Hypertech Max Energy Tune (only top end limiter removed and AFM disabled)
    Chrome Tailgate Handle Cover
    TonnoPro HF-155 Tonneau Cover
    WeatherTech Front and Rear Splash Guards
    Husky Liners X-Act Contour Floor Liners
    WeatherTech Side Window Deflectors

  4. #14

    Default

    Need to move this to the tech area.

    Steve
    10 Chevy Traverse LT AWD
    02 Chevy Trailblazer LS (110K+ miles - loaded except for 4WD - WRECKED!)
    99 Chevy Cavalier LS (105K+ miles - commuter car)
    78 Chevy Suburban Silverado (454, 3/4 ton)
    62 GMC 3/4 ton Pickup (350 police interceptor)

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  5. #15

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    Moved to General Tech
    '98 K1500 Suburban LS 5.7 L 4L60E NV246 ARB
    '92 Ford Explorer XLT 4x4 4.0 L A4LD BW13-54 Trac-loc rear
    "My toys were the greasy cogs and springs and pistons that lay around all over the place, and these, I can promise you, were far more fun to play with than most of the plastic rubbish children are given nowadays." Danny in Roald Dahl's Danny The Champion of the World

  6. #16

    Default

    I used to have the opinion that to get a great set of rear brakes I had to have disc's.
    after years of spending money on swaps, including bigger wheels, different master cylinders, BVP's and a long list of other parts I realized my brakes were only getting marginally better on each vehicle.
    I had a discussion once with an engineer for a major brake parts mfgr, he volunteered a saturday afternoon to look at the truck I was building at the time (99 Tacoma long term project I still own) and showed me the mistakes I was making with the brake system.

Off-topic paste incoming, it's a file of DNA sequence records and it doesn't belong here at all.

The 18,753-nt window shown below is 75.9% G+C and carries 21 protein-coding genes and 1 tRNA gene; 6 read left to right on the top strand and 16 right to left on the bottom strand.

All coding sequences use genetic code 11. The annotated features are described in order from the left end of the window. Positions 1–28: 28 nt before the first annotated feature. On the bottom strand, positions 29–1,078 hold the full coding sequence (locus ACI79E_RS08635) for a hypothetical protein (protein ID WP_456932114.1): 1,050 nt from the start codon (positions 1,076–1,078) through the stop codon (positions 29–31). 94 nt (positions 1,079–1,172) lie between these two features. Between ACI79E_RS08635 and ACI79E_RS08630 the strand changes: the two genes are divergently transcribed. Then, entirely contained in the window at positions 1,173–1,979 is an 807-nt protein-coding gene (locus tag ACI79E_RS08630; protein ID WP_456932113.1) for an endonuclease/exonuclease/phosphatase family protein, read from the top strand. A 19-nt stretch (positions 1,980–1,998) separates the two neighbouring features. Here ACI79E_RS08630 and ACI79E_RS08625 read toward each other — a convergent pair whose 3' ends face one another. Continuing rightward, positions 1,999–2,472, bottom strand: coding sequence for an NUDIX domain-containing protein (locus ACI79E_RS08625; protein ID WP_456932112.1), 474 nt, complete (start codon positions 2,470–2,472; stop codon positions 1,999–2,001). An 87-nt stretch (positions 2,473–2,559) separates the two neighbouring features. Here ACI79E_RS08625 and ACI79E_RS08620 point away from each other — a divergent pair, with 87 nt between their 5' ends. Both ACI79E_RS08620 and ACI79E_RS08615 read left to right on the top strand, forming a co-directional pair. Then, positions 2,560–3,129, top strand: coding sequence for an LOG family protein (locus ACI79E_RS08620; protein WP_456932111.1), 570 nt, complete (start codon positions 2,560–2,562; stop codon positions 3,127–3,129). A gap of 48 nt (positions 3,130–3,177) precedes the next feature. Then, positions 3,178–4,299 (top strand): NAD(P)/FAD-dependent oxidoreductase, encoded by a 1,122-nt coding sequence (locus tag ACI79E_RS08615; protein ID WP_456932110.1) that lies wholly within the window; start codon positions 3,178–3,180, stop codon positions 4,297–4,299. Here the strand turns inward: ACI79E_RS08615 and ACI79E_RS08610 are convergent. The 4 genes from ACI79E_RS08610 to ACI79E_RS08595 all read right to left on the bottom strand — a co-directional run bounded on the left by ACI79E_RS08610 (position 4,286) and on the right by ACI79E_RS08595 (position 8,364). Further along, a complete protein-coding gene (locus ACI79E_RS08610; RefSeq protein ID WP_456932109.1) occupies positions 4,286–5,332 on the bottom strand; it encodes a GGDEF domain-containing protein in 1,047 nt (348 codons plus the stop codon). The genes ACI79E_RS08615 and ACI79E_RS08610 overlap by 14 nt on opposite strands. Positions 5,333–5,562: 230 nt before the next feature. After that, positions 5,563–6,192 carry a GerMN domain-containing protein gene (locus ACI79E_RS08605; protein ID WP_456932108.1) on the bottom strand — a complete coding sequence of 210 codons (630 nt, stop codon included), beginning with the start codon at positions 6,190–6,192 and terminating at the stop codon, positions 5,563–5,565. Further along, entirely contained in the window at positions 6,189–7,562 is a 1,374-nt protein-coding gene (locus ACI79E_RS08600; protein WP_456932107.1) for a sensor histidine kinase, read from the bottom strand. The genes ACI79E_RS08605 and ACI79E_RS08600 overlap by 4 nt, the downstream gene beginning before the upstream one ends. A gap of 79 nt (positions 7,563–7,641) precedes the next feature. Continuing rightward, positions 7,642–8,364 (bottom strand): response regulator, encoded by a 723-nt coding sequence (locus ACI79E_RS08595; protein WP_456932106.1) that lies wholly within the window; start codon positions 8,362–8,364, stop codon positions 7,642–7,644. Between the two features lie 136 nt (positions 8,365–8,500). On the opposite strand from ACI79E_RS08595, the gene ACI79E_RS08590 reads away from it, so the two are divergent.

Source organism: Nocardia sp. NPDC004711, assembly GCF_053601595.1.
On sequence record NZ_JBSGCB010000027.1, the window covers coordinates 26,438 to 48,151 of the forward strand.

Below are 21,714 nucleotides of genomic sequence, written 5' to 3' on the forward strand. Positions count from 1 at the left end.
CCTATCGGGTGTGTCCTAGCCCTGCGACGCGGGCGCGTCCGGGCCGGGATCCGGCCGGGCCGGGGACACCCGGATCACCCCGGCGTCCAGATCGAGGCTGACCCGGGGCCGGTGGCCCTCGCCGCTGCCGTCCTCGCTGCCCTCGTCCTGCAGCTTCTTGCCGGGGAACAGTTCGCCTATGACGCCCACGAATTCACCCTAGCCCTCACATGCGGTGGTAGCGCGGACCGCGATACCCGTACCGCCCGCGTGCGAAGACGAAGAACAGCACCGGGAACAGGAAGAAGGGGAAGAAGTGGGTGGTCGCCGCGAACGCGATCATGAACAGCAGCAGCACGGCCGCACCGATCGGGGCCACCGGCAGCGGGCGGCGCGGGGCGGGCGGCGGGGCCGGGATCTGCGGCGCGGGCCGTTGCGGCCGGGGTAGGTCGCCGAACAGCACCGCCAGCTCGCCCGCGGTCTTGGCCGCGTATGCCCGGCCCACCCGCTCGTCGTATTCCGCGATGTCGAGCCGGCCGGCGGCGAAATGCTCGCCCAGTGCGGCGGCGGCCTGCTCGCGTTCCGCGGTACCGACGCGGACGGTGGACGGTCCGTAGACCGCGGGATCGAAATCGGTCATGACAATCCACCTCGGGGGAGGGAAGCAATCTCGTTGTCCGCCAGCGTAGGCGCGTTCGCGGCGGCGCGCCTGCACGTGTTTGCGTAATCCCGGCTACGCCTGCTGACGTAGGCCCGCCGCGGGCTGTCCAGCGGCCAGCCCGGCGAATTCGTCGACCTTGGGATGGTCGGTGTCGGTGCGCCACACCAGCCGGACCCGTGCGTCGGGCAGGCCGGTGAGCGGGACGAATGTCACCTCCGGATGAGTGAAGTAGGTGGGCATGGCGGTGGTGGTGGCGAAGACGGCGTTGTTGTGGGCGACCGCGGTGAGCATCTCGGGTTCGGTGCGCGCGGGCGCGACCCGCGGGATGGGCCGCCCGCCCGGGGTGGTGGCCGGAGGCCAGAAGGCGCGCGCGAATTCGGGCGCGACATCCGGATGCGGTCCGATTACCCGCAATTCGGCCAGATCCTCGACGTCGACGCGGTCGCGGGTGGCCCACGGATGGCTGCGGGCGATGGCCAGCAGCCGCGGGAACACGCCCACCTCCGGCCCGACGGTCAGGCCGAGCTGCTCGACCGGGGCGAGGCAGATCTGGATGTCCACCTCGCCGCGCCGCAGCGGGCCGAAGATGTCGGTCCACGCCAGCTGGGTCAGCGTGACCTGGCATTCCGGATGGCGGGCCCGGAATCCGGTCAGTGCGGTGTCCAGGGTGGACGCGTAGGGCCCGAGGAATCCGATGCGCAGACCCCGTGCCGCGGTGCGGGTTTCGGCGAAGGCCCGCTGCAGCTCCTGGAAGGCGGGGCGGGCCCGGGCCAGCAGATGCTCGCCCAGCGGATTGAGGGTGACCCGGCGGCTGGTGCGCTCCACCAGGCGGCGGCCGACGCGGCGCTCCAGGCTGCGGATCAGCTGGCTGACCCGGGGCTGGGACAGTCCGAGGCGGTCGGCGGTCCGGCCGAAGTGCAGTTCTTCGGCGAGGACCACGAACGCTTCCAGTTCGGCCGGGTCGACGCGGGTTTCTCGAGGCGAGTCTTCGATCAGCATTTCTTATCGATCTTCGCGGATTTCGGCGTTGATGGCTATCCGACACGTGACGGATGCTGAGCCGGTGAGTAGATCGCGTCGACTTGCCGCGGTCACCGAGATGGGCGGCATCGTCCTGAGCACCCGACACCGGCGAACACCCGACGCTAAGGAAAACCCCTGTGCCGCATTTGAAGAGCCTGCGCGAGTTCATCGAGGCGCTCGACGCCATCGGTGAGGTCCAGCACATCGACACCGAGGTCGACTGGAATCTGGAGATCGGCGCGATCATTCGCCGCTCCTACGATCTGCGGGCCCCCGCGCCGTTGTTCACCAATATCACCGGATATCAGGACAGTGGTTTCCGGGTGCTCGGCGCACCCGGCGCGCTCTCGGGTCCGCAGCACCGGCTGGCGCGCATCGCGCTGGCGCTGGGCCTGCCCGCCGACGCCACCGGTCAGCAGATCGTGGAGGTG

Whens the last time you flushed and changed brake fluid? Brake fluid should be changed about every 3 years for max effectiveness.
    What type shoes and pads are being used? An effective brake system is gonna see wear on rotors, drums, shoes, and pads, heat/friction is a product of stopping.
    How is the brake bias set-up? Most factory bias systems are ok for a moderately loaded truck but dont compensate as well when heavily loaded, why, compensation would compromise braking on an unloaded truck the way the system limits and design are, most trucks spend 80-90% of their time unloaded, the average pick up driver will never use his vehicle at or near its limits. Lets face it society has turned trucks into a family sedan with an open trunk.
    Big wheels and tires, larger wheels and tires, unsprung weight affects stopping power a lot, if your gonna go larger wheels and tires you really need to stuff all that newfound space with larger brakes.
    When towing braking becomes an issue mainly due to the fact so many drivers have no clue how to correctly balance their tow and set it up for the truck. Many drivers have a mistaken belief tongue load is the only worry.
    The truck and trailer must be flat when connected, but you also need to ensure the load is distributed evenly over the trailer.
    To much weight one side or the other from the balance point and you get nose up or down which changes brake bias instantly but this change isnt reacted to by the truck brake system as fast.